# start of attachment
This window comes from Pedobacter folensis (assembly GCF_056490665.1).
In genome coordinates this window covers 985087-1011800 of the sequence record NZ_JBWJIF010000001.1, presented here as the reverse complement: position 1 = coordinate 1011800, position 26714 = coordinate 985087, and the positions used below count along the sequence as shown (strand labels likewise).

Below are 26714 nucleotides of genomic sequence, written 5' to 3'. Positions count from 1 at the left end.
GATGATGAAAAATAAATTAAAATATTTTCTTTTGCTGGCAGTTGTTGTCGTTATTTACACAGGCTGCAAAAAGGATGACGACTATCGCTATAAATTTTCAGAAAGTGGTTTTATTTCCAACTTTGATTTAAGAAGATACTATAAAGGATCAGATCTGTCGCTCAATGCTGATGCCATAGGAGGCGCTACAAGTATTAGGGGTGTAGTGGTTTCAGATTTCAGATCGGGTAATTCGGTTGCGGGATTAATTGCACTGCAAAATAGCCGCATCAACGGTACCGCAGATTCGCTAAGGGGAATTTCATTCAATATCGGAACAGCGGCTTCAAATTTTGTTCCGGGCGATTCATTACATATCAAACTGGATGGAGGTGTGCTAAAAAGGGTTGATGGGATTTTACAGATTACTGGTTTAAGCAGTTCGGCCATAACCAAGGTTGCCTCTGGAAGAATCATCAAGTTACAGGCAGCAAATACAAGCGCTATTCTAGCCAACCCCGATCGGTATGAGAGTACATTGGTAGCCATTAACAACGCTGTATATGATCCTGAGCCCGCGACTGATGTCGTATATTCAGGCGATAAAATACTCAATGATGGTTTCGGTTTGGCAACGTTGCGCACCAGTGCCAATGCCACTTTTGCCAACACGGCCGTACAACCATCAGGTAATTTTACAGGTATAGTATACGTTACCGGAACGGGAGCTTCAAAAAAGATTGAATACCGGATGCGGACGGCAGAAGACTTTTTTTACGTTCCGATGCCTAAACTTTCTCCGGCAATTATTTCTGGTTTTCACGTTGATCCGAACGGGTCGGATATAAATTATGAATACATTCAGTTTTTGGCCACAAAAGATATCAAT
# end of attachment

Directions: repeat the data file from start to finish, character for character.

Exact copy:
This window comes from Pedobacter folensis (assembly GCF_056490665.1).
In genome coordinates this window covers 985087-1011800 of the sequence record NZ_JBWJIF010000001.1, presented here as the reverse complement: position 1 = coordinate 1011800, position 26714 = coordinate 985087, and the positions used below count along the sequence as shown (strand labels likewise).

Below are 26714 nucleotides of genomic sequence, written 5' to 3'. Positions count from 1 at the left end.
GATGATGAAAAATAAATTAAAATATTTTCTTTTGCTGGCAGTTGTTGTCGTTATTTACACAGGCTGCAAAAAGGATGACGACTATCGCTATAAATTTTCAGAAAGTGGTTTTATTTCCAACTTTGATTTAAGAAGATACTATAAAGGATCAGATCTGTCGCTCAATGCTGATGCCATAGGAGGCGCTACAAGTATTAGGGGTGTAGTGGTTTCAGATTTCAGATCGGGTAATTCGGTTGCGGGATTAATTGCACTGCAAAATAGCCGCATCAACGGTACCGCAGATTCGCTAAGGGGAATTTCATTCAATATCGGAACAGCGGCTTCAAATTTTGTTCCGGGCGATTCATTACATATCAAACTGGATGGAGGTGTGCTAAAAAGGGTTGATGGGATTTTACAGATTACTGGTTTAAGCAGTTCGGCCATAACCAAGGTTGCCTCTGGAAGAATCATCAAGTTACAGGCAGCAAATACAAGCGCTATTCTAGCCAACCCCGATCGGTATGAGAGTACATTGGTAGCCATTAACAACGCTGTATATGATCCTGAGCCCGCGACTGATGTCGTATATTCAGGCGATAAAATACTCAATGATGGTTTCGGTTTGGCAACGTTGCGCACCAGTGCCAATGCCACTTTTGCCAACACGGCCGTACAACCATCAGGTAATTTTACAGGTATAGTATACGTTACCGGAACGGGAGCTTCAAAAAAGATTGAATACCGGATGCGGACGGCAGAAGACTTTTTTTACGTTCCGATGCCTAAACTTTCTCCGGCAATTATTTCTGGTTTTCACGTTGATCCGAACGGGTCGGATATAAATTATGAATACATTCAGTTTTTGGCCACAAAAGATATCAAT